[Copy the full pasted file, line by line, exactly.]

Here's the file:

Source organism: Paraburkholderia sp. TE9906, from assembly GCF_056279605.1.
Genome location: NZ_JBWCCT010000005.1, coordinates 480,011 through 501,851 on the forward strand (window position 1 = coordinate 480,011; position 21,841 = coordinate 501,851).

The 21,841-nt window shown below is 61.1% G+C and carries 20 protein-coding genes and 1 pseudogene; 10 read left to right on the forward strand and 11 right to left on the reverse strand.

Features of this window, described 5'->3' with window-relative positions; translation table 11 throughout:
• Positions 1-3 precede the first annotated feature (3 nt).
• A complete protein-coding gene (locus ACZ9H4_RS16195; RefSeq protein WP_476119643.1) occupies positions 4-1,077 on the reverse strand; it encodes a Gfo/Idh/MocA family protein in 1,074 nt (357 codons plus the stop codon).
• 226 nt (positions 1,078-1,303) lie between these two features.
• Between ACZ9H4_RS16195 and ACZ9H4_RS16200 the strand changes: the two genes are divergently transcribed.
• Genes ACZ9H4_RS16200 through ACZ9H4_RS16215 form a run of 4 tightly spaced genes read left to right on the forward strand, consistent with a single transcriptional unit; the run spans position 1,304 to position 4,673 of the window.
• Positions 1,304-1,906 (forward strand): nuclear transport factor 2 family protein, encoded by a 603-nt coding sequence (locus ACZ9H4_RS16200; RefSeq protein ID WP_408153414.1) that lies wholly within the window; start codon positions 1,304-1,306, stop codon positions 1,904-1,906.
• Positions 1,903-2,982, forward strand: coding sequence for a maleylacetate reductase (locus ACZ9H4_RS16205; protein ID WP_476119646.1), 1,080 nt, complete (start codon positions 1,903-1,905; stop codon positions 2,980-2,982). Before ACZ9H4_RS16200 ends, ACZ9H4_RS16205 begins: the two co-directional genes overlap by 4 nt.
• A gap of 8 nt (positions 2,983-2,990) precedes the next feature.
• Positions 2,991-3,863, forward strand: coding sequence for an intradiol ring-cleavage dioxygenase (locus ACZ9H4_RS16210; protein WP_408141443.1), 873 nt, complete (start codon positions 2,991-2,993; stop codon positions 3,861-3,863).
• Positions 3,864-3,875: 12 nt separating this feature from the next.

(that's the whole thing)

Source organism: Paraburkholderia sp. TE9906, from assembly GCF_056279605.1.
Genome location: NZ_JBWCCT010000005.1, coordinates 480,011 through 501,851 on the forward strand (window position 1 = coordinate 480,011; position 21,841 = coordinate 501,851).

The 21,841-nt window shown below is 61.1% G+C and carries 20 protein-coding genes and 1 pseudogene; 10 read left to right on the forward strand and 11 right to left on the reverse strand.

Features of this window, described 5'->3' with window-relative positions; translation table 11 throughout:
• Positions 1-3 precede the first annotated feature (3 nt).
• A complete protein-coding gene (locus ACZ9H4_RS16195; RefSeq protein WP_476119643.1) occupies positions 4-1,077 on the reverse strand; it encodes a Gfo/Idh/MocA family protein in 1,074 nt (357 codons plus the stop codon).
• 226 nt (positions 1,078-1,303) lie between these two features.
• Between ACZ9H4_RS16195 and ACZ9H4_RS16200 the strand changes: the two genes are divergently transcribed.
• Genes ACZ9H4_RS16200 through ACZ9H4_RS16215 form a run of 4 tightly spaced genes read left to right on the forward strand, consistent with a single transcriptional unit; the run spans position 1,304 to position 4,673 of the window.
• Positions 1,304-1,906 (forward strand): nuclear transport factor 2 family protein, encoded by a 603-nt coding sequence (locus ACZ9H4_RS16200; RefSeq protein ID WP_408153414.1) that lies wholly within the window; start codon positions 1,304-1,306, stop codon positions 1,904-1,906.
• Positions 1,903-2,982, forward strand: coding sequence for a maleylacetate reductase (locus ACZ9H4_RS16205; protein ID WP_476119646.1), 1,080 nt, complete (start codon positions 1,903-1,905; stop codon positions 2,980-2,982). Before ACZ9H4_RS16200 ends, ACZ9H4_RS16205 begins: the two co-directional genes overlap by 4 nt.
• A gap of 8 nt (positions 2,983-2,990) precedes the next feature.
• Positions 2,991-3,863, forward strand: coding sequence for an intradiol ring-cleavage dioxygenase (locus ACZ9H4_RS16210; protein WP_408141443.1), 873 nt, complete (start codon positions 2,991-2,993; stop codon positions 3,861-3,863).
• Positions 3,864-3,875: 12 nt separating this feature from the next.